Irish researchers’ radiation detector that protects astronauts will be space bound by June
12 January 2016
In the harsh environment of space, astronauts are exposed to many dangers – including the possibly harmful health effects of radiation exposure. Previous radiation detectors have only revealed how much exposure an astronaut has received after their return to Earth.
However, a team of European researchers has developed an active and wearable radiation monitor that can measure radiation in real time and instantly warn astronauts of increased and dangerous radiation levels. It was announced that the radiation monitor will be placed permanently on the International Space Station (ISS) in June 2016 during a visit to the European Space Research and Technology Centre (ESTEC) by the Taoiseach, Enda Kenny, as part of the Enterprise Ireland Trade and Investment Mission to Netherlands and Germany.
The breakthrough system, which has been recently tested on the International Space Station, is the result of a European Space Agency-sponsored collaborative project with contributions from Tyndall National Institute in Cork, the German Aerospace Centre (DLR, project co-ordinator), RADOS/Mirion of Finland, Seibersdorf Laboratories of Austria, and PTB of Germany. The radiation monitor will be placed permanently on the ISS in June 2016.
Detecting dangerous radiation levels
The device will play a critical role in detecting dangerous radiation levels, immediately alerting astronauts and giving them the time to protect themselves while on critical space missions which, up until now, was not possible.”
The device, a personal radiation dosimeter system, is made up of two parts: a phone-sized mobile unit, worn in a pouch on the astronaut’s body, and a personal storage device, which is a docking station to recharge the mobile unit, download data and transmit it back to Earth.
The mobile unit part of the device has recently returned from testing on the International Space Station, and in a world-first event, it actively monitored radiation during its launch into space on board the Soyuz spacecraft. The system was developed as a result of the EuCPAD (European Crew Personal Active Dosimeters) project, and the “active” part of the name is crucial, as the innovative aspect of the device is its active, real-time monitoring of radiation levels.
Dr Aleksandar Jaksic of Tyndall’s Devices and Systems for Radiation Dosimetry team said: “Currently astronauts use radiation detection devices that are passive and only get analysed on their return to tell them what radiation dose they received. If a catastrophic radiation event happens, like a solar flare, they will not know about it in time to protect themselves and hide in more shielded modules of the ISS.
Device can be worn in a pocket
“But this device, which can be worn in a pocket, shows the radiation levels in real time and can alarm astronauts if the dose goes above a certain threshold. In addition, it enables a time resolved personal radiation record for each astronaut.”
A small team at Cork’s Tyndall National Institute led by Dr Jaksic, in close co-operation with the institute’s semiconductor fabrication plant, developed, fabricated and supplied three of the four different types of radiation sensors that make up the mobile unit part of the device. Each sensor covers a different type or spectrum of radiation to give a comprehensive picture of the radiation environment in space, which is more complex and harder to measure than that on Earth.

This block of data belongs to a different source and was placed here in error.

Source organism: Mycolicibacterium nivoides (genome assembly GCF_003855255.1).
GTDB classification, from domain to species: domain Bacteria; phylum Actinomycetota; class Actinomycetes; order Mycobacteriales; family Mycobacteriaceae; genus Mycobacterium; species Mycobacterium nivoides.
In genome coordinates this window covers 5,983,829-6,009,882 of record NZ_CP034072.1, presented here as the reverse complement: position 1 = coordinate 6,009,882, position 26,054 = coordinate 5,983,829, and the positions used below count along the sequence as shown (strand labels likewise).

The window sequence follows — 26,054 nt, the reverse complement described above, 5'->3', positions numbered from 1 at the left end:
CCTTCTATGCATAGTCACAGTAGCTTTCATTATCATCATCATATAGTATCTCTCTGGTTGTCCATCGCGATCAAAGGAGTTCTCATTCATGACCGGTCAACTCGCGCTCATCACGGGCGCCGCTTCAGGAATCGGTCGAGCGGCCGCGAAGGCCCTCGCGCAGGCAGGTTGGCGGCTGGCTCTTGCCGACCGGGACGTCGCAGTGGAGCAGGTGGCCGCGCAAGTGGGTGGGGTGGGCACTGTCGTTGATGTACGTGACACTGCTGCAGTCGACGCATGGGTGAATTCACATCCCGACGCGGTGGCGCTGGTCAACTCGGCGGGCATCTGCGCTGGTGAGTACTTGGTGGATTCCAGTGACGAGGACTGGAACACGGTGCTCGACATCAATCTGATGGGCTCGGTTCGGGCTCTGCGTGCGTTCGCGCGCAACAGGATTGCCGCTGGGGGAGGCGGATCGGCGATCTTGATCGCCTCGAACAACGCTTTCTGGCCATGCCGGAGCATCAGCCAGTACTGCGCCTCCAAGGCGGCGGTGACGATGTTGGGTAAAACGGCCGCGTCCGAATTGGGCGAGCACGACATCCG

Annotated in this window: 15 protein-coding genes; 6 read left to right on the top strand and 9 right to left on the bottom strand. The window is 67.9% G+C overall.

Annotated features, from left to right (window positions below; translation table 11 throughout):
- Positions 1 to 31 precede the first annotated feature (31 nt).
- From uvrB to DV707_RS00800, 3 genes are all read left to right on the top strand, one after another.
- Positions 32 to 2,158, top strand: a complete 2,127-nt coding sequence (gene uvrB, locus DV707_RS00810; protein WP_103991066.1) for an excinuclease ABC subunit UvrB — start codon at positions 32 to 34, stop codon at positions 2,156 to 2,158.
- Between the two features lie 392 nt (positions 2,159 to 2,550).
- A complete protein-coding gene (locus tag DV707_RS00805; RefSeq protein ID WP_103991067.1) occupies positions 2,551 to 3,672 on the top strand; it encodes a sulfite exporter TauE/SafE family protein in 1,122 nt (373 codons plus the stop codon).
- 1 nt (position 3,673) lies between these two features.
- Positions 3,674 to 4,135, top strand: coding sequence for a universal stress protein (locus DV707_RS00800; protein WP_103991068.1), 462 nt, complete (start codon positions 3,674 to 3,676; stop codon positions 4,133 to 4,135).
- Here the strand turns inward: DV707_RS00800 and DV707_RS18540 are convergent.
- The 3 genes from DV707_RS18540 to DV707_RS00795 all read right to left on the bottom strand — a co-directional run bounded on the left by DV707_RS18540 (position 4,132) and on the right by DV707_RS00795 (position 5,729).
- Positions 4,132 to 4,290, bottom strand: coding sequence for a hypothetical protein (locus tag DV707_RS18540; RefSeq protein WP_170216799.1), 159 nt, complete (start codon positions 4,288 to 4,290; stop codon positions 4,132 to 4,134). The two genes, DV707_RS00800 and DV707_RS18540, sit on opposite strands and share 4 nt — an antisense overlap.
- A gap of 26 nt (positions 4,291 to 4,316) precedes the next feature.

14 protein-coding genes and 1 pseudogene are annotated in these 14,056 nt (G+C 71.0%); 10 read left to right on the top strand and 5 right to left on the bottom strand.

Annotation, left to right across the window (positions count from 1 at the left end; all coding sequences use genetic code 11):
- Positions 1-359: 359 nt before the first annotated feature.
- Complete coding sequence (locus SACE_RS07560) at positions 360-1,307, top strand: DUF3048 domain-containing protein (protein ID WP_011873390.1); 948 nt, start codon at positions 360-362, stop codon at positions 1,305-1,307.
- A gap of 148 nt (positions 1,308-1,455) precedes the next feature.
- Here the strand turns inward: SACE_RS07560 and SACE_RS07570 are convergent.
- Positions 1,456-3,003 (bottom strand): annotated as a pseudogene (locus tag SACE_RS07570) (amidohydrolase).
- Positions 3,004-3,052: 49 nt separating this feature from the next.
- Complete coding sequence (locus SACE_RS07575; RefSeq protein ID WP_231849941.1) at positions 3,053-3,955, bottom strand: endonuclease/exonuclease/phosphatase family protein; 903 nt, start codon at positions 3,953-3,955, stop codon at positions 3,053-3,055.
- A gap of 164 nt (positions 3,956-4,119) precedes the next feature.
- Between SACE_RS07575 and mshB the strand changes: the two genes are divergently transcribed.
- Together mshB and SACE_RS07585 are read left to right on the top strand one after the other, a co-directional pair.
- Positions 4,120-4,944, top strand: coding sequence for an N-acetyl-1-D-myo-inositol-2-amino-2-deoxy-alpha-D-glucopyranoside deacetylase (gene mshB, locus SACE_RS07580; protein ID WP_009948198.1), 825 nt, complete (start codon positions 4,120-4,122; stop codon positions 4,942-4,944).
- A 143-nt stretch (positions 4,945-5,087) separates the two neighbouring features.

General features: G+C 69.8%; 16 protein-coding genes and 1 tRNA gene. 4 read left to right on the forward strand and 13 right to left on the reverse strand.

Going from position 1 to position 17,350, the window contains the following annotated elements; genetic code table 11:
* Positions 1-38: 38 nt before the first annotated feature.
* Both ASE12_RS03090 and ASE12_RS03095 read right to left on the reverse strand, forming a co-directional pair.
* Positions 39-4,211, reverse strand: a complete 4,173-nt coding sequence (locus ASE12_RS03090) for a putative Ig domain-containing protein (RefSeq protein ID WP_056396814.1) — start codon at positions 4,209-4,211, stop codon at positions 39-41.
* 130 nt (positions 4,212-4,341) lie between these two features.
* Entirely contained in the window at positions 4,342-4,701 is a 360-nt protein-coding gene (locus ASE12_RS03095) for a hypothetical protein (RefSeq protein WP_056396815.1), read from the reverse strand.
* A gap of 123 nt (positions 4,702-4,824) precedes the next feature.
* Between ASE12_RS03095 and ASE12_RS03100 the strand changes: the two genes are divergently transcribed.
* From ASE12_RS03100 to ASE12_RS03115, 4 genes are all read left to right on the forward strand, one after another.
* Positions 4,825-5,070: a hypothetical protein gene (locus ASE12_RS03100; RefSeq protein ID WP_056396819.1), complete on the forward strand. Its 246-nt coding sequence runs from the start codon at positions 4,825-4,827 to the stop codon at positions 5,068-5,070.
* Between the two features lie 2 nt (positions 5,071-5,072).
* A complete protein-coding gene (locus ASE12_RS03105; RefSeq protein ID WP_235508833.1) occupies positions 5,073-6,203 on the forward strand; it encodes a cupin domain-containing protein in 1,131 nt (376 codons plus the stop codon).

“It was a big leap for us, and a challenging project. This is the most comprehensive system ever developed for personal radiation dosimetry,” said Dr Jaksic. “The project needed very specialised sensors, and we supplied three out of the four sensors that went into the finished unit. Our role has been to supply the basic detector chips, and we’re very proud to have been part of it.”
This project continues Tyndall National Institute’s productive relationship with the European Space Agency. Since 2009, Tyndall has been contracted as a Microelectronics Technology Support Laboratory to ESTEC, ESA’s research and test centre in the Netherlands.
If the initial 10-day trial of the mobile unit on board the ISS proves successful, the entire unit, including its personal storage device, will be placed permanently on the ISS in June 2016. Dr Jaksic anticipates that a successful deployment of the device will lead to further improvements: the device may be made smaller, to be worn like a wristwatch, or add more sensitive detectors in the future.
“This will give astronauts a warning system to avoid excessive radiation. We are very excited to see the results of the experiment this week – flying a device into space is a crowning achievement,” said Dr Jaksic. “It was an exotic project and technically challenging – it was great to be involved. We’re confident that this will be a breakthrough.”
Dr Kieran Drain, CEO Tyndall, said: “Tyndall has a long association with ESA and ESTEC. The Microelectronics Technology Support Laboratory (MTSL) to ESTEC calls on the capabilities and expertise available at Tyndall for the evaluation of new materials, assembly and packaging technologies and the quality verification of a range of spacegrade components.
“We are engaged in several longer-term research and development projects with ESA which generate new technologies for new applications and markets as well as advancing knowledge and expertise in space exploration technologies.”http://www.engineersjournal.ie/2016/01/12/irish-researchers-groundbreaking-radiation-detector-to-protect-astronauts-space-bound-by-june/http://www.engineersjournal.ie/wp-content/uploads/2016/01/aaaspace-1024x768.jpghttp://www.engineersjournal.ie/wp-content/uploads/2016/01/aaaspace-300x300.jpgNewsCork,European Space Agency,space,Tyndall National Institute